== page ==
By Paul Roth
The Dodd-Frank Wall Street Reform and Consumer Protection Act will require hedge fund managers to register under the Investment Advisers Act, but that could only be its most obvious impact. The outcome on a significant number of issues—including compensation of managers, short sales, and the way advisers need to collect and maintain systemic risk data—are all subject to rulemaking by the Securities and Exchange Commission. Not until the SEC completes its rulemaking will we be able to assess the full impact of this legislation on private fund managers.
One of the most potentially troublesome arenas is in hedge fund compensation arrangements. Compensation programs that fund managers arrange with their investors are an essential element of the private fund industry and the incentive fee arrangements are transparent.
Yet the Act requires the SEC (together with applicable regulators) to jointly prescribe regulations for so-called “covered financial institutions,” including registered investment advisers, to disclose the structure of their incentive-based compensation arrangements. This rule is intended to help regulators determine whether the compensation structures are excessive, encourage inappropriate risk taking or could lead to material financial loss.
Until the Financial Services Authority’s July 29 release for comment of its consultation paper, “Revising the Remuneration Code,” which may require deferral of 40-60% of variable compensation for many employees of private fund managers, I thought these compensation disclosure requirements weren’t likely to have an impact on pay packages. Now, one cannot be too certain!
While I doubt the SEC will follow the FSA’s lead (and remember, we do not yet have new FSA rules, only an exposure draft out for comment), any such changes would have an enormous impact on today’s compensation structures. In order to work fairly, these changes would have to be reconciled by a modification in the tax rules. Ironically, deferrals of incentive fees were common in the industry until Congress only a few years ago changed the tax code to eliminate the ability to do such deferrals. Developments will have to be monitored, both in terms of the FSA (which, at a minimum, will be regulating UK affiliates of US managers) and the SEC. The saving grace here is that the Act appears to exempt advisers that have assets on their balance sheet (not client assets under management) of less than $1 billion from SEC rule-making regarding compensation, and that should significantly limit the number of advisers covered.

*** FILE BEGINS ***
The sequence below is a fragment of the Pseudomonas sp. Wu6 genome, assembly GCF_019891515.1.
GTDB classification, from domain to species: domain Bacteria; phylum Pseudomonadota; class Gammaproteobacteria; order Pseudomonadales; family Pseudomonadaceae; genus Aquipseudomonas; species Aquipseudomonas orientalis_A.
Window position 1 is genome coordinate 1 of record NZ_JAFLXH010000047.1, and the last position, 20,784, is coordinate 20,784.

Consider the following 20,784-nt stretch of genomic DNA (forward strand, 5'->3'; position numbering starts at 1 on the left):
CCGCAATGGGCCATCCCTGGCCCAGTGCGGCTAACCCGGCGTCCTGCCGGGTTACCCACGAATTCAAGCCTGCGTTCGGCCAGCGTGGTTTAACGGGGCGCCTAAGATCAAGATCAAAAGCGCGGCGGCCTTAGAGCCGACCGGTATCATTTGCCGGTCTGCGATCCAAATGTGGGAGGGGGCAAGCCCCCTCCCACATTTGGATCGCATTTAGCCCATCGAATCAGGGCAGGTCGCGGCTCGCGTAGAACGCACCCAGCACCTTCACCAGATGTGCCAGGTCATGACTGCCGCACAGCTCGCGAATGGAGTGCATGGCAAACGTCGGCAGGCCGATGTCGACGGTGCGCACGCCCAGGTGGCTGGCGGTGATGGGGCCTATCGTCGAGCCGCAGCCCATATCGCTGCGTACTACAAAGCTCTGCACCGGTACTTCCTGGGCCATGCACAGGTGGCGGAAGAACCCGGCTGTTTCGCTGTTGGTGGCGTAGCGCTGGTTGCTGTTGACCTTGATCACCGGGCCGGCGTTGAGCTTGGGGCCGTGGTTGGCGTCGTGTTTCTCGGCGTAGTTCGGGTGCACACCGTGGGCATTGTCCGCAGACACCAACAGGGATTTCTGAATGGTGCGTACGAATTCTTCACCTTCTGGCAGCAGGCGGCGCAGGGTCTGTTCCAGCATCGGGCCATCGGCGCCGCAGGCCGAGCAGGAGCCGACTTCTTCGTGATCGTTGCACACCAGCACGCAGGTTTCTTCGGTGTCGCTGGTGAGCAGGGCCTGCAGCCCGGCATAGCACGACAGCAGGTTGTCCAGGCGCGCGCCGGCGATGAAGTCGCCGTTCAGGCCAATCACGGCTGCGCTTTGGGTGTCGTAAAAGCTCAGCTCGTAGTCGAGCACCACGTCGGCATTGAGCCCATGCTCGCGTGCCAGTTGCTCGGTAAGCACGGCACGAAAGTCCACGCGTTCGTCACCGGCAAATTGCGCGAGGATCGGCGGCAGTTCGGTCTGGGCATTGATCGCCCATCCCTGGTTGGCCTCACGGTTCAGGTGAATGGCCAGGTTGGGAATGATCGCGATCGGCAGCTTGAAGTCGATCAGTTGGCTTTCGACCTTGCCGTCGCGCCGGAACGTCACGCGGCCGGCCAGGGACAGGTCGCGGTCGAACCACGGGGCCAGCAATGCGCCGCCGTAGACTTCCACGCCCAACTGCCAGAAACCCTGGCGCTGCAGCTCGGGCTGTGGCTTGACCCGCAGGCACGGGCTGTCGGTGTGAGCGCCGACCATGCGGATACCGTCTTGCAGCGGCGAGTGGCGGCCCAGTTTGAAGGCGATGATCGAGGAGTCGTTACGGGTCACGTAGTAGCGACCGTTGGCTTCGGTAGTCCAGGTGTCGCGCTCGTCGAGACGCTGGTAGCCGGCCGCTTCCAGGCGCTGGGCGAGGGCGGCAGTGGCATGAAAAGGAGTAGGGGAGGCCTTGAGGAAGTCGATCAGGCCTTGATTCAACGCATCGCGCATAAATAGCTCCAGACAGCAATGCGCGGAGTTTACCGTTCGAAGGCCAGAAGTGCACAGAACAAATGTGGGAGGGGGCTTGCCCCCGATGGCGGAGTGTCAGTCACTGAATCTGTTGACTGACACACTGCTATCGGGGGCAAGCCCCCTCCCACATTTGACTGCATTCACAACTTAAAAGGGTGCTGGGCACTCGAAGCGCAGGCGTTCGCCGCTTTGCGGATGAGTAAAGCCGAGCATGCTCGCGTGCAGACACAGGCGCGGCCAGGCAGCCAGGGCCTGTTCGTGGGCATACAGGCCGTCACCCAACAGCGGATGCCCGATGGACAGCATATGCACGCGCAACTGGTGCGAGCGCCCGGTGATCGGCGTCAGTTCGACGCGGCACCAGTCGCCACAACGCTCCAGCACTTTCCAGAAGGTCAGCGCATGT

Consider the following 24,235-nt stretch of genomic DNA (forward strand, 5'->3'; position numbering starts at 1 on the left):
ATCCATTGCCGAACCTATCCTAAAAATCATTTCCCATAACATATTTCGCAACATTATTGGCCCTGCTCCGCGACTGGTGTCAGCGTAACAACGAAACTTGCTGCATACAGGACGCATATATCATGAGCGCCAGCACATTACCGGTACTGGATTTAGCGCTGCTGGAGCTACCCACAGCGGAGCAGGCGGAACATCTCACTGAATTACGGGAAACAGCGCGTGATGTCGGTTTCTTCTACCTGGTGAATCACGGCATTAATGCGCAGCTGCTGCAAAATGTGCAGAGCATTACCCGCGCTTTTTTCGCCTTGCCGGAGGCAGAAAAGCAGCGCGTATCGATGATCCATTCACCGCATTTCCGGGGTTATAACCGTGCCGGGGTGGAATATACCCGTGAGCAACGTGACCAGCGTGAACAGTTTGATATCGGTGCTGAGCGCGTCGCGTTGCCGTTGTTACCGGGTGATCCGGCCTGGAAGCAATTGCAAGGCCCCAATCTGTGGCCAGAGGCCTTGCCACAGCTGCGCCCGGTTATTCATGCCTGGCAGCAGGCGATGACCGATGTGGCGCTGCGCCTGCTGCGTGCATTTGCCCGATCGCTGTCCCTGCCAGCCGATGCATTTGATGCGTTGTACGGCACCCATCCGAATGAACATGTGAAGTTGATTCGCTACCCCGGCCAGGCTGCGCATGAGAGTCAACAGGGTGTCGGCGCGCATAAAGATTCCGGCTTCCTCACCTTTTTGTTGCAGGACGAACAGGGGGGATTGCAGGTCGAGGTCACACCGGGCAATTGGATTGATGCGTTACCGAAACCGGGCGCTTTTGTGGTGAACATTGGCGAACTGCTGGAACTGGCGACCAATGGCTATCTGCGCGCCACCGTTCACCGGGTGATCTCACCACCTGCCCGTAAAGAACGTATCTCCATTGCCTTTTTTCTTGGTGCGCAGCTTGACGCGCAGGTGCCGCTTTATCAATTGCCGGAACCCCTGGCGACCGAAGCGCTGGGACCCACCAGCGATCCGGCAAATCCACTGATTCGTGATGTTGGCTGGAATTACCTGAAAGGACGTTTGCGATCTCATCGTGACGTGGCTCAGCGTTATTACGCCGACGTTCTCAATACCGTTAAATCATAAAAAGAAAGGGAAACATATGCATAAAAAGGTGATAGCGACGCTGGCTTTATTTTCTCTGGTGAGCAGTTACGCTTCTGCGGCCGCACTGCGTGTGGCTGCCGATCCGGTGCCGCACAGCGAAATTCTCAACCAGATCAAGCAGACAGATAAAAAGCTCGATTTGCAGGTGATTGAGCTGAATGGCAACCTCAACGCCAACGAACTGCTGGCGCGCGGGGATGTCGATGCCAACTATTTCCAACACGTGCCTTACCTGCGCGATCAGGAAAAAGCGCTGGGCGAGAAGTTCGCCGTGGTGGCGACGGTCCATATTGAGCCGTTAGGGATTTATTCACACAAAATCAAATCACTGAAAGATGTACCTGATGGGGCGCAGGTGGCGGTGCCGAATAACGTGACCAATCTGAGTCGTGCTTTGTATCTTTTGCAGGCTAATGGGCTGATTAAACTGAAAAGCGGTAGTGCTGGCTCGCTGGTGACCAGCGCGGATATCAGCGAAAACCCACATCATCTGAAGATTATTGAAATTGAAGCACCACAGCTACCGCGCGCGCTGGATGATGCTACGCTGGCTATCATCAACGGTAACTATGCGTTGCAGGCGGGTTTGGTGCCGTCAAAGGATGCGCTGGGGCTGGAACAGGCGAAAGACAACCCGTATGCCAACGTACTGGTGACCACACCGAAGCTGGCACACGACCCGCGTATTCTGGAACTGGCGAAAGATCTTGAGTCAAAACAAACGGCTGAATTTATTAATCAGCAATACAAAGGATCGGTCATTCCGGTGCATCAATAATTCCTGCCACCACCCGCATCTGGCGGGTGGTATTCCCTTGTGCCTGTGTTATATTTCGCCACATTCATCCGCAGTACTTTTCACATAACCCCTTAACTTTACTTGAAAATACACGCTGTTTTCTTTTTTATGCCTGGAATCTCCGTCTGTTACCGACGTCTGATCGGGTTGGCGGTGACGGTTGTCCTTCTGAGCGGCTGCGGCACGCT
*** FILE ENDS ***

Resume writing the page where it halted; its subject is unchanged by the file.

The Act contains many other provisions whose potential effects are unclear. For one, it mandates that the SEC adopt rules for the monthly reporting of short sales. It isn’t certain who will be required to report. Will it be limited to institutional investors, such as Form 13F filers? Nor is it clear what information will be required to be filed, other than the name of the issuer and CUSIP number of the security. What is known is that two studies are mandated to review the practice of short sales, including one that will examine the feasibility of indicating on the Consolidated Tape whether trades are short, market maker short, buys, buys for cover or long. If implemented, such a proposal could mean the market will be on notice of the accumulation and liquidation of short sale positions on a real-time basis, and the implications of such disclosure will clearly need to be examined. The question is whether such a reporting regime would make short selling more difficult and expensive, and whether it would convey an accurate picture because much shorting is done through derivatives.